FORT KENT, Maine — Earlier this month, the possession of marijuana for nonmedical use became legal in Portland. This, and other sporadic discussions about marijuana legalization in Maine, has shifted the focus of an Aroostook County-based organization that works to curb substance abuse among young people.
Now, besides teaching youth about the dangers of drunk driving, they are paying more attention to how marijuana can impair motorists when they get behind the wheel.
Michelle Plourde Chasse, Community Voices project manager, said in the past, Community Voices and similar groups have focused on alcohol when talking about impaired driving prevention over the past two or three decades.
This year, they decided to change.
With marijuana in the spotlight, she said that law enforcement and community members are questioning what effect marijuana legalization in Maine would have on the prevalence of marijuana-impaired driving.
“I think that most people would recognize that someone drugged behind the wheel is just as dangerous as someone who has been drinking,” said Plourde Chasse. “Reaction times are slower, you are braking slower, you are not as quick to act, you are not as apt to pay attention behind the wheel. It can be dangerous. But its not something that you read a whole lot about. You read a lot about drunk driving, but not about drivers impaired by marijuana.”
Community Voices is a coalition supported by SAD 27 in Fort Kent, Healthy Maine Partnerships Power of Prevention and Healthy Aroostook, with funding from the Maine Office of Substance Abuse and Mental Health Services.
According to Maine Department of Transportation data collected in 2009 and 2010, the most recent data available, the drug class that includes marijuana was ranked as the No. 1 drug found in impaired driving cases in which a drug recognition expert was consulted.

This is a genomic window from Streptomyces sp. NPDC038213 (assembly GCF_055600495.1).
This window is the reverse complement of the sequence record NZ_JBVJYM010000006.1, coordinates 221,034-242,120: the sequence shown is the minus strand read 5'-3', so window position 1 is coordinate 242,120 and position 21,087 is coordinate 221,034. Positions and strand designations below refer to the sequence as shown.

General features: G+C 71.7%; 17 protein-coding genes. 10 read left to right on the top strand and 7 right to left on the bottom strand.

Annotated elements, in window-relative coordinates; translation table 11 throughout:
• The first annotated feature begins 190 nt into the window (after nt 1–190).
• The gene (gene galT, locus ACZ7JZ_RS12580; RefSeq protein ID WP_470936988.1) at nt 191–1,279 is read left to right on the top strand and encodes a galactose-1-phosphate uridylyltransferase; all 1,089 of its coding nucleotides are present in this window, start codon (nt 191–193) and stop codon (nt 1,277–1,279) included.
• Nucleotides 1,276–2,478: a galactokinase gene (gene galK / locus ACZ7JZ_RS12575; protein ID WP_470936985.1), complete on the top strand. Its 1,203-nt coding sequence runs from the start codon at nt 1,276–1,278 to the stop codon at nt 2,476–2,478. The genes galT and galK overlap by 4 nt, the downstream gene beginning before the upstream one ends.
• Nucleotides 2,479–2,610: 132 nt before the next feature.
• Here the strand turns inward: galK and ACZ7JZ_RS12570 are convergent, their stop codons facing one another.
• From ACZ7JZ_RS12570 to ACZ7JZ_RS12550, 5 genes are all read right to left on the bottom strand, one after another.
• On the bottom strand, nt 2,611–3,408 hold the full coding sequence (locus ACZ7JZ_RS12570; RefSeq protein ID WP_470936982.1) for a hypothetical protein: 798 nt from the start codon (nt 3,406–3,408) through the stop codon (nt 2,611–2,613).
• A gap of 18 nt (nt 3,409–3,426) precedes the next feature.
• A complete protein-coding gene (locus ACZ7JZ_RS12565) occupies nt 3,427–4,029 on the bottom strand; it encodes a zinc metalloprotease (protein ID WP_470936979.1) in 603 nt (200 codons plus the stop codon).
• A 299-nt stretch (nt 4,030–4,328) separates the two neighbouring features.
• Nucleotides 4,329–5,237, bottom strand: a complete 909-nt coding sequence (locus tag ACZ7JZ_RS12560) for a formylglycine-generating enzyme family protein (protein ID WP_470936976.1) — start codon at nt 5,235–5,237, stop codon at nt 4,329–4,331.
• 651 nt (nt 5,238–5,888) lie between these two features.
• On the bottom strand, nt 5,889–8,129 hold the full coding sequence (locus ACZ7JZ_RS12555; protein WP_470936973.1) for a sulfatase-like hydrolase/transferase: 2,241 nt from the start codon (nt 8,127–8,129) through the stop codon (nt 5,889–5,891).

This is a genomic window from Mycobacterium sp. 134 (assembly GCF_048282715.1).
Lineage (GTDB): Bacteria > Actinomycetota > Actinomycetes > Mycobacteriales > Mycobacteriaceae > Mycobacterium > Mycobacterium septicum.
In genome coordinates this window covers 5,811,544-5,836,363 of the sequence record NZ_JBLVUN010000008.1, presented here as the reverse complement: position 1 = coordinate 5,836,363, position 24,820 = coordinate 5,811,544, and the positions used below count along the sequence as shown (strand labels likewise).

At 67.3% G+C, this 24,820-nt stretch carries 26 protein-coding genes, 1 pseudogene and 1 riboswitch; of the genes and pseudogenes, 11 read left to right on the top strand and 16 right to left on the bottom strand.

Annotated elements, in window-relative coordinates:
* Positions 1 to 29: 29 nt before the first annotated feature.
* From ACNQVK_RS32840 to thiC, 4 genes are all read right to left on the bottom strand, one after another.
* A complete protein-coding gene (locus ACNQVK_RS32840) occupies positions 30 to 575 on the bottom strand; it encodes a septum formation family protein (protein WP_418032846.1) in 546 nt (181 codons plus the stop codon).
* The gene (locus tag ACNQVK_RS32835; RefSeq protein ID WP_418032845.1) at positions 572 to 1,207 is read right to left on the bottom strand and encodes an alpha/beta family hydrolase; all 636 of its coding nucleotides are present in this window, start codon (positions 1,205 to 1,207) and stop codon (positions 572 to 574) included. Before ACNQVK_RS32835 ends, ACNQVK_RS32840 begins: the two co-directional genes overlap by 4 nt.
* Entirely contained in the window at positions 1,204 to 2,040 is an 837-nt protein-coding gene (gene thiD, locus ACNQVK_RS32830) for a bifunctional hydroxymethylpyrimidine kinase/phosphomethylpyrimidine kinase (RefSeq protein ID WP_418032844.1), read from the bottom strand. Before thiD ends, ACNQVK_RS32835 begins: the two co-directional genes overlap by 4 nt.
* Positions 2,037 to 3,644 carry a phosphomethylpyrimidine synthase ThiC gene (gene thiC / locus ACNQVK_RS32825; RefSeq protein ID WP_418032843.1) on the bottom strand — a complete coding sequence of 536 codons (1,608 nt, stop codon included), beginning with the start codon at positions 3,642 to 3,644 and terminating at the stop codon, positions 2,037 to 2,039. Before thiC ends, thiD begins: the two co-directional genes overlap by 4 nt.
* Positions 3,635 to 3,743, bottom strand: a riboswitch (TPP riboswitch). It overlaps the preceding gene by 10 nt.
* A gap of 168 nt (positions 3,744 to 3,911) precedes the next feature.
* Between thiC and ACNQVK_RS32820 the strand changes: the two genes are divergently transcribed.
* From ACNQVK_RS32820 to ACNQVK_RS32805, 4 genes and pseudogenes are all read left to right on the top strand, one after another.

Plourde Chasse said that she was not surprised by this, and believes that many young people do not believe that marijuana is harmful or can be be dangerous.
According to the 2013 Maine Integrated Youth Health Survey, which was released Dec. 17, nearly 52 percent of high school teens said the regular use of marijuana carried little to no risk. That’s up from 43.9 percent in 2011 and 39.1 percent in 2009.
Caribou Police Chief Michael Gahagan said that of all of the drugged driving arrests in Caribou, the majority have at least marijuana in their system, sometimes along with other drugs.
“Most of the time, marijuana users turn to more hard-core drugs,” he said. “In my professional career, I have never arrested a drug user that hadn’t started with marijuana.”
Gahagan said that he is also concerned about marijuana being legalized, and agrees that more people are relaxed in their attitude about the drug.
“I really do think it’s a gateway drug,” he said. “And there is a kind of culture out there among young people that marijuana is ‘no big deal.’ People don’t realize that if they go out and get into a car accident and kill someone and are found to have drugs in their system, there can be serious consequences.”
Presque Isle Police Chief Matt Irwin agreed. He said that the department does not have a system to track down many accidents are caused by drivers impaired by marijuana, but said that it is not uncommon to have drivers who are found to under the influence of alcohol to also have the drug in their system, or to have marijuana in the car with them.
“Marijuana is definitely a gateway drug,” he said. “There is nothing good that can come from making it legal.”